Antigen testing offers an alternative testing method that directly detects the SARS-CoV-2 virus that causes COVID-19. While nucleic acid amplification testing (NAAT) or polymerase chain reaction (PCR) testing detects the virus’ genetic material (RNA), antigen testing detects a protein present on the virus. Antigen and RNA tests are the preferred methods to detect a current infection as opposed to blood tests for antibodies which should not be used to diagnose a current infection. CDC offers general guidelines for the use of these tests which are summarized below. Specific guidelines are available for use of this testing in nursing homes as well.
Antigen testing is performed with a swab of the nose. These tests are less expensive and available as point of care tests, meaning they can return results quickly without needing to be sent to a lab. Making results more readily available allows for faster public health action to restrict transmission of the virus. The speed at which these tests can provide results and reduced cost of testing provide distinct advantages.
A disadvantage of antigen testing is it may be less sensitive than PCR testing, meaning it may be less likely to detect the virus when it is actually present. Antigen testing is most effective in identifying the virus in those with symptoms in the early stages of their infection. It also has a role in testing close contacts to known cases who may be more likely to be infected. Screening with antigen testing is primarily recommended for congregate settings such as nursing homes. Currently in South Carolina, nursing homes are using this type of testing to detect and control the spread of the virus.
Knowing that all testing may return either false positive or false negative results, those getting tested should work with their medical provider to understand the results of their test. Medical providers should know the characteristics and recommendations related to the specific tests they are using and interpret results in the context of the specific patient’s circumstances (clinical and exposure history) which may affect the pre-test probability and thus the accuracy of the test. Some general guidance on interpreting results:
1. Positive antigen test in patient with symptoms or suspected to have been a close contact to a COVID-19 case
- No follow up testing recommended, treat as a true positive.
2. Positive antigen test in someone with no symptoms or not known to be a close contact (antigen testing not currently recommended in this situation aside from screening in congregate settings)
- Treat as a true positive (patient should isolate) but could consider follow up testing the PCR within two (2) days of the original test. A negative result on the PCR test may suggest a false positive.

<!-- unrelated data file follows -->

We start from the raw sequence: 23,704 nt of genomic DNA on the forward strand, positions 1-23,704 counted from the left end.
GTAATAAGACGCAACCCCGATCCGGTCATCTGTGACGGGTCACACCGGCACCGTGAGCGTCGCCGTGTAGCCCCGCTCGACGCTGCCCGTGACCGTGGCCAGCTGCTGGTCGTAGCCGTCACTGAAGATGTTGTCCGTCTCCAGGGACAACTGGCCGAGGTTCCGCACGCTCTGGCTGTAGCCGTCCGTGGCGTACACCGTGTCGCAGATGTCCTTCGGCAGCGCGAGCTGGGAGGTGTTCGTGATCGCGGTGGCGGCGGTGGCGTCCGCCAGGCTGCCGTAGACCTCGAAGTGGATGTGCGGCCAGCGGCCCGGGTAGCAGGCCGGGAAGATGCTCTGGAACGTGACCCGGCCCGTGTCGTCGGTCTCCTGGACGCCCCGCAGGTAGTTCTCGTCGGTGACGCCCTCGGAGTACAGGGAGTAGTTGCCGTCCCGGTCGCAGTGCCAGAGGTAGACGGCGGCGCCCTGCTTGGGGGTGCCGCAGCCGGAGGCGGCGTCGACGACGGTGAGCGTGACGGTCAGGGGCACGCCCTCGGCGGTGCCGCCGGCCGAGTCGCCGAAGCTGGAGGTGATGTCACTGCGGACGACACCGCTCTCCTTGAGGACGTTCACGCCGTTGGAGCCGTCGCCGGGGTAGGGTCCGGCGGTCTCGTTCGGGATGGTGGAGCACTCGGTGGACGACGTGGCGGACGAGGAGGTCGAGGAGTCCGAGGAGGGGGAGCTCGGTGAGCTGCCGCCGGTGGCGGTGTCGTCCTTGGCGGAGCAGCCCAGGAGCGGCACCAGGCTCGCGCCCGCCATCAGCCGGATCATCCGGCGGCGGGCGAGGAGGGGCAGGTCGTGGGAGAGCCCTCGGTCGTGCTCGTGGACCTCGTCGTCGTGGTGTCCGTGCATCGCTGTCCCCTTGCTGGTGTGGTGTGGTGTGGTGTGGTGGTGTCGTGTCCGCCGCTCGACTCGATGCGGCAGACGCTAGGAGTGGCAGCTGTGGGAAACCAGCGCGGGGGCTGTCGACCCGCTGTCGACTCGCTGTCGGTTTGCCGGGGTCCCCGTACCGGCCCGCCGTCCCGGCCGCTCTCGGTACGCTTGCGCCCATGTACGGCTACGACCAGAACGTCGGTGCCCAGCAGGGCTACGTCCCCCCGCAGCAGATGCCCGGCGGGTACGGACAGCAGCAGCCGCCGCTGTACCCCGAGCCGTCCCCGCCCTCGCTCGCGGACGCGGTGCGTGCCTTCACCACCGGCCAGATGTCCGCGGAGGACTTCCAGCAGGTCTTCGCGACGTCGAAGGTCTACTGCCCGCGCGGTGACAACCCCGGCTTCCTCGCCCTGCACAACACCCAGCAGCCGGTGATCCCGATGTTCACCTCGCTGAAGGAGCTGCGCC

- If the PCR test is performed more than two (2) days after the antigen test, it should be considered a separate test, not a follow up, and does not impact the original positive antigen result.
3. Negative antigen test in someone with no symptoms and not a close contact
- Treat as a negative result and no follow up test recommended.
4. Negative antigen test in someone with symptoms and/or a known close contact
- Patients with symptoms should continue to isolate and follow up PCR testing is recommended.
- A patient in quarantine after a close contact must complete their full quarantine period even if they test negative.
A patient who tests positive by PCR or antigen testing does not need additional testing for 90 days after the initial test if they recover and remain asymptomatic. Those receiving a positive antigen result should consider themselves as having COVID-19 and should begin isolating at home (or continue if they had been instructed to do so pending the test results).
All COVID-19 positive results should be reported to the appropriate DHEC regional office by phone within 24 hours. All COVID-19 test results, including positive, negative and indeterminate results, must be submitted to DHEC using an approved reporting method. This includes results of point of care tests even if they do not generate a lab report. Providers using this type of testing should work with DHEC to ensure they have an appropriate reporting plan in place. To inquire about electronic reporting options, please contact SCIONHELP@dhec.sc.gov. For details on disease reporting in South Carolina, see the South Carolina List of Reportable Conditions.